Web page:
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Tide Honored As Historic Landmark

For 60 years, the synthetic laundry detergent has been the cure for washday blues

by Linda Raber
November 20, 2006 | A version of this story appeared in Volume 84, Issue 47

Credit: Linda Raber/C&EN
Hunt (left) and Cloyd commemorate the development of Tide.
Credit: Linda Raber/C&EN
Hunt (left) and Cloyd commemorate the development of Tide.

I 'm lucky. I can honestly say that I have never had "washday blues." I actually like doing laundry, but if I had been doing the wash before 1946, I wouldn't have liked it a bit.

In 1946, Procter & Gamble launched Tide, the world's first heavy-duty synthetic laundry detergent, and doing the wash hasn't been the same since. Before Tide, most people used soap flakes to clean fabrics. In areas with hard water, soap left scum—called curds—that couldn't be rinsed off of clothes; white clothes turned gray, colors faded, and heavy soiling didn't clean out. Laundry was labor-intensive, and the results weren't good. That would give almost anyone the blues.

Tide brand laundry detergent was the culmination of a search to replace traditional soaps, and the development of the product by P&G was honored by the American Chemical Society on Sept. 25 as a National Historic Chemical Landmark. At ceremonies in Cincinnati, ACS President-Elect Catherine T. Hunt presented a commemorative bronze plaque to G. Gilbert Cloyd, chief technology officer of Procter & Gamble.

In a brief presentation, Hunt noted that ACS established the chemical landmarks program in 1992 to recognize seminal events in the history of chemistry and to increase public awareness of the contributions of chemistry to society.

Established in 1837, P&G was created in Cincinnati by an Irish soapmaker and an English candlemaker. It is now a global company with 2.5 billion customers in 180 countries. According to Cloyd, P&G has on-ground operations in nearly 90 countries and, in the fiscal year that just ended, had worldwide sales approaching $70 billion. Of its more than 300 brands, 22 have sales of more than $1 billion per year. "Tide brand alone realized almost $3 billion in revenue in 2005," Cloyd said.

At the ceremonies, Sharon J. Mitchell, vice president of R&D Global Fabric Care at P&G, gave a history of Tide and the innovations that put it on top of the market. She said that P&G's initial foray into synthetic detergent was Dreft, which was introduced in 1933. Dreft, composed of an alkyl sulfate, represented a breakthrough because it cleaned clothes in hard water—a particular benefit for residents from the Midwest to the Rocky Mountains—without leaving curds. But it did not clean heavily soiled clothes well.

P&G chemists knew that the cleaning ability of synthetic detergents could be boosted by adding "builders," compounds that penetrate clothing more deeply to remove stains. But they left clothes harsh and stiff because the builders used, usually sodium phosphates, reacted with the water's hardness to form insoluble deposits that could not be rinsed away.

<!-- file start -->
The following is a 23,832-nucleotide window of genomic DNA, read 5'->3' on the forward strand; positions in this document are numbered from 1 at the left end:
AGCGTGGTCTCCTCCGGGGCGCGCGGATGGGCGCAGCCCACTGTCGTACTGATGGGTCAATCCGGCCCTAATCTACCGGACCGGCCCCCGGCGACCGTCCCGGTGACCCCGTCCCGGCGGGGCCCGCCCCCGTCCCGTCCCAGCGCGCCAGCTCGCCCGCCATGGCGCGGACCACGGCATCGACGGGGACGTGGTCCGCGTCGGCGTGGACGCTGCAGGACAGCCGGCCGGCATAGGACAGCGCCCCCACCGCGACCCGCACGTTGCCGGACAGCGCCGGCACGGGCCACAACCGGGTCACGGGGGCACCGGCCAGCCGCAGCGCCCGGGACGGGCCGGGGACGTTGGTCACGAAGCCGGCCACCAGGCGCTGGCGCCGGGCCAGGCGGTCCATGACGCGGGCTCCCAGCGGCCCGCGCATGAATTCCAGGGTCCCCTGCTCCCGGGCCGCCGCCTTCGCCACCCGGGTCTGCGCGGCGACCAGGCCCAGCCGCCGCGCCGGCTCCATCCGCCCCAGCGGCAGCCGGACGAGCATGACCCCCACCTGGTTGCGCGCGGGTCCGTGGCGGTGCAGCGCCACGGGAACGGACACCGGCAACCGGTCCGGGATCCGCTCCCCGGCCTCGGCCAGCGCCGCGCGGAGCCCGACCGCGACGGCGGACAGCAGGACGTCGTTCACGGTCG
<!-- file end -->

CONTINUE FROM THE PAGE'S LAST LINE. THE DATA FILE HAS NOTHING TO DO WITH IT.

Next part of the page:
It was frustrating. By the end of the 1930s, P&G had all but given up on attempts to develop a heavy-duty synthetic detergent. But one researcher, David (Dick) Byerly, refused to shelve what became known in the company as Project X. He tried sodium pyrophosphate as the builder. It cleaned well, but the washed clothing felt like sandpaper, Mitchell said.

By 1941, Byerly concluded that sodium tripolyphosphate was the best builder. At the same time, he had a counterintuitive breakthrough. Previously, researchers had assumed that the less builder used, the better, because, they thought, it was the builder that left clothes stiff. But Byerly discovered that if he boosted the level of the builder to well above that of the cleaning agent, he got a surprising result: The detergent cleaned well and left clothes soft.

In July 1943, a record of invention was filed with P&G's patent department, but all plans to market Tide had to be delayed until World War II was over. After the fighting stopped and construction was decontrolled, P&G started building phosphate plants and new spray-drying towers. Tide entered test markets in 1946.

On the basis of the results of this test marketing, improvements were soon made to the formula. Methylcellulose was added to prevent soil redeposition, and sodium silicate was added to prevent washing machine corrosion. Once the correct formula was found, P&G rushed the new product, Tide, to the market. It was an instant success, quickly selling out in markets all over the U.S.

Tide was rolled out for national distribution in October 1947 and quickly became the market leader. For the first five years, sales were limited only by P&G's capacity to produce the product. By the early 1950s, Tide captured more than 30% of the laundry market and subsequently became the number one selling detergent.

Since then, Tide has had more than 80 significant package and product innovations. According to Cloyd, the brand owes its longevity to meeting the demands of changing times and changing consumers. Innovations like Tide with Enzymes, Tide Liquid, Tide with Bleach, and more recently Tide with Febreeze Freshness, Tide Coldwater, and Tide with a Touch of Downy continue the Tide revolution.



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